In the recent post about the insects visiting a Texas sage, one of the photographs showed an adult flower fly.
The adults are called flower or hover flies because they visit flowers for nectar. But where do they come from? This week we'll see more of the life cycle.
Here's an adult fly next to some aphids. What is it doing?
Because the adults drink nectar, it probably isn't eating the aphids.
There's a clue at the end of the abdomen, which the fly has stretched out and is pressing against the plant.
Have an idea now?
It is laying eggs.
The egg will hatch into a larva. We've seen those feeding on aphids in a previous post.
The next stage to capture is the pupa. Stay tuned!
A few weeks ago, the wolfberry was in bloom and covered with insect visitors.
Today the Texas sage is blanketed with flowers.
We had a lot of rain this month, and Texas sage plants bloom in response to humidity and rain.
The insects respond, too.
The thumb-sized carpenter bees caught my eye, but they were too fast for a close up.
Does this look like a honey bee?
Surprise! It is a syrphid fly. It was more cooperative and sat still for its photograph.
Here's another smaller syrphid fly (sometimes called a flower fly.) It also posed.
The honey bees looked strange. Instead of the usual golden brown, most were covered with white pollen.
Would you believe the thorax of this sweat bee is bright green?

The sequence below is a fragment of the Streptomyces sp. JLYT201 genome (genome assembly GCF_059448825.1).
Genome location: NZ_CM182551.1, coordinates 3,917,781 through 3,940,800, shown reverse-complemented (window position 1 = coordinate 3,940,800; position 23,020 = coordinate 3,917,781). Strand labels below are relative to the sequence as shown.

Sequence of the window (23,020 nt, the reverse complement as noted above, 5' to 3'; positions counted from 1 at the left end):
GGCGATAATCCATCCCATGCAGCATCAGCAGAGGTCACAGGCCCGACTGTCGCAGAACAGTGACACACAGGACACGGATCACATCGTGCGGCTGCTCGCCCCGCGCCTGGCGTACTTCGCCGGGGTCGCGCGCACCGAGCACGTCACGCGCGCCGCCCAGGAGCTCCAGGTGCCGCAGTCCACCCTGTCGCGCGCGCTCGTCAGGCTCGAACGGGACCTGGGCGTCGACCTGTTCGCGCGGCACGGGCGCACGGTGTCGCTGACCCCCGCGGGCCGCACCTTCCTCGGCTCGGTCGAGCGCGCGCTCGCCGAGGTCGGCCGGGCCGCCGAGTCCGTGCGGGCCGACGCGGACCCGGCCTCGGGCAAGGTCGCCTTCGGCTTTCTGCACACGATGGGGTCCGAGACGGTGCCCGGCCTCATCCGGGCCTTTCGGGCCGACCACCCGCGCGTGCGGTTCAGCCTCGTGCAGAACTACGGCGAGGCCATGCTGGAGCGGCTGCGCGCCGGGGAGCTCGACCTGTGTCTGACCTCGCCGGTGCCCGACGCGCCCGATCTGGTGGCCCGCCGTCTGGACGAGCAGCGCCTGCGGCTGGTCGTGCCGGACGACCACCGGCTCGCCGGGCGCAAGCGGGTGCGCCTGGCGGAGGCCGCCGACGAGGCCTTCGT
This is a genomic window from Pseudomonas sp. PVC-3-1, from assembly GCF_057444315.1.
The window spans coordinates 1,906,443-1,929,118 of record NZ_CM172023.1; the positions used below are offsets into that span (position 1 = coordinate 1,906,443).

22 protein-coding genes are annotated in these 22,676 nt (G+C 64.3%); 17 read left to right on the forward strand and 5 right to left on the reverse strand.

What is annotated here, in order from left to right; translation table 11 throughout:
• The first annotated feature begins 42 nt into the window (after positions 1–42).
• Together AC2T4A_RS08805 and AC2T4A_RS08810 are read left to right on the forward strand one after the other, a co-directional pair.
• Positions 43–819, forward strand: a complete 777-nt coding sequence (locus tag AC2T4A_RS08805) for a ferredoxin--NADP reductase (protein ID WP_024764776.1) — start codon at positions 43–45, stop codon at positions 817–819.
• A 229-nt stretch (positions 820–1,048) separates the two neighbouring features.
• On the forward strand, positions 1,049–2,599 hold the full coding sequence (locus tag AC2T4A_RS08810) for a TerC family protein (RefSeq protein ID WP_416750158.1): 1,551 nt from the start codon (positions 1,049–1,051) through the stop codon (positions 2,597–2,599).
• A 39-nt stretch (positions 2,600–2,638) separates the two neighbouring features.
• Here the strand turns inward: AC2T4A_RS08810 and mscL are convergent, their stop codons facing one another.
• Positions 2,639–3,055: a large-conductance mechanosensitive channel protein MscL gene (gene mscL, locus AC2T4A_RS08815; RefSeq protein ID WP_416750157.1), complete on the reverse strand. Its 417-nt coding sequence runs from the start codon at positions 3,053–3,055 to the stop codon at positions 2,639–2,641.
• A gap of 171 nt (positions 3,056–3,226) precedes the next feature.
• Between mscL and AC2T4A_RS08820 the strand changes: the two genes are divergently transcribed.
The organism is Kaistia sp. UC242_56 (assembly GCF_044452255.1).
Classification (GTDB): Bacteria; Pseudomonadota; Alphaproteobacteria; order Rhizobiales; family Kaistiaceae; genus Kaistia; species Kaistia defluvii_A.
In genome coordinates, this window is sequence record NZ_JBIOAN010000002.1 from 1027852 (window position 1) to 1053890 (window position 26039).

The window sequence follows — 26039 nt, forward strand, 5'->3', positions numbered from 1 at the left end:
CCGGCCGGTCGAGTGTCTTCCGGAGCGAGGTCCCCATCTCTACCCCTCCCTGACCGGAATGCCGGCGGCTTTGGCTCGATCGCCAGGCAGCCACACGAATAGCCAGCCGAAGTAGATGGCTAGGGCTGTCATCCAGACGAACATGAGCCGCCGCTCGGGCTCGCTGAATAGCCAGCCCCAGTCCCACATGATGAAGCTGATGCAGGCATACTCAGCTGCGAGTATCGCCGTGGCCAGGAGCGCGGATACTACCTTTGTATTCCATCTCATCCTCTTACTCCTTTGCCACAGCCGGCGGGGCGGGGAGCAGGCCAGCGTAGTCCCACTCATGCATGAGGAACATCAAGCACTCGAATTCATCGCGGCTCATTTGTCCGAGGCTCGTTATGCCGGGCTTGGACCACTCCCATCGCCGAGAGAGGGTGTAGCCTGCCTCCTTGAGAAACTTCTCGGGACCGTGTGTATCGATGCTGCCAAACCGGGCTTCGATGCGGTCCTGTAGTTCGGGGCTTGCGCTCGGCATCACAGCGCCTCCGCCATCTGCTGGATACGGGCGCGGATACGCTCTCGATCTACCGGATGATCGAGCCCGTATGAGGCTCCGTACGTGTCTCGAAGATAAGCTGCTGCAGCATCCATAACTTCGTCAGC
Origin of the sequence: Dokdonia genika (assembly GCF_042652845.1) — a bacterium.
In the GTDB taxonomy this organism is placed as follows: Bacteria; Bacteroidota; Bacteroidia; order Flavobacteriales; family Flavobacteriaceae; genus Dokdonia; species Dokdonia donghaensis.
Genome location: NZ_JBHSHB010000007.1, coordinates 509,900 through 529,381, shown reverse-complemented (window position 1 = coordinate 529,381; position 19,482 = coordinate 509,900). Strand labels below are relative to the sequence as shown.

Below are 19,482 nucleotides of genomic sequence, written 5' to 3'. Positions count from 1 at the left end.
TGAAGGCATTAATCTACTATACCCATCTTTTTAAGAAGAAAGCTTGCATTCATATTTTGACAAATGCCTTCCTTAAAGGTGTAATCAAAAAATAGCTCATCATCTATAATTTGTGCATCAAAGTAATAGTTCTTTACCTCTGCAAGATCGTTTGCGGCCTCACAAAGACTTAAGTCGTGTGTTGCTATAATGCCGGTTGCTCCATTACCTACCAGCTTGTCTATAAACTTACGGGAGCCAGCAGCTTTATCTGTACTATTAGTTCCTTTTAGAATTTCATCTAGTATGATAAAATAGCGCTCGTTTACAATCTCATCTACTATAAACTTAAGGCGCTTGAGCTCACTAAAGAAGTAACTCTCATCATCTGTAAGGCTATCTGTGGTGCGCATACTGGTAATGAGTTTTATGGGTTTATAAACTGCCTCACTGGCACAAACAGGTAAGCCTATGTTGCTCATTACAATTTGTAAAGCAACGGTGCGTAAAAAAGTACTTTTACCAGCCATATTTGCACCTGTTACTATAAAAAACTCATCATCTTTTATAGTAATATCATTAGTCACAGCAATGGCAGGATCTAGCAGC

It looks like it is covered with snow.
All these insects are pollinators, which means they carry pollen from plant to plant and help many types of plants produce viable seeds. Some recent reports have shown that pollinators may need extra assistance in order to survive and thrive. Check out a recent article which suggests being messy in the garden is a good way to provide places for pollinators to shelter over winter.
Messy? That's easy to do!
Aphids are a sure sign of spring and with aphids come a host of other insects that depend on them for food.
Take this insect near the bright orange-yellow oleander aphids on the rush milkweed. It looks a bit like a wasp with its ultra-thin "waist", but its actually a fly, becuase it has two wings rather than four.
A few seconds before it laid an egg among the aphids.
It is Dioprosopa clavata, a type of flower fly (family Syrphidae). Another common name is aphid fly, because its larvae eat aphids. In fact, if you look up a bit on the stem to the right of the fly, there's an older flower fly larva.
Here's a closer view of another flower fly larva sitting on the bud of a rush milkweed flower.
The larva will pupate soon and become an adult aphid fly, so the cycle will continue. It is the life cycle of a family of specialist flies, based entirely on a few aphids on a milkweed plant.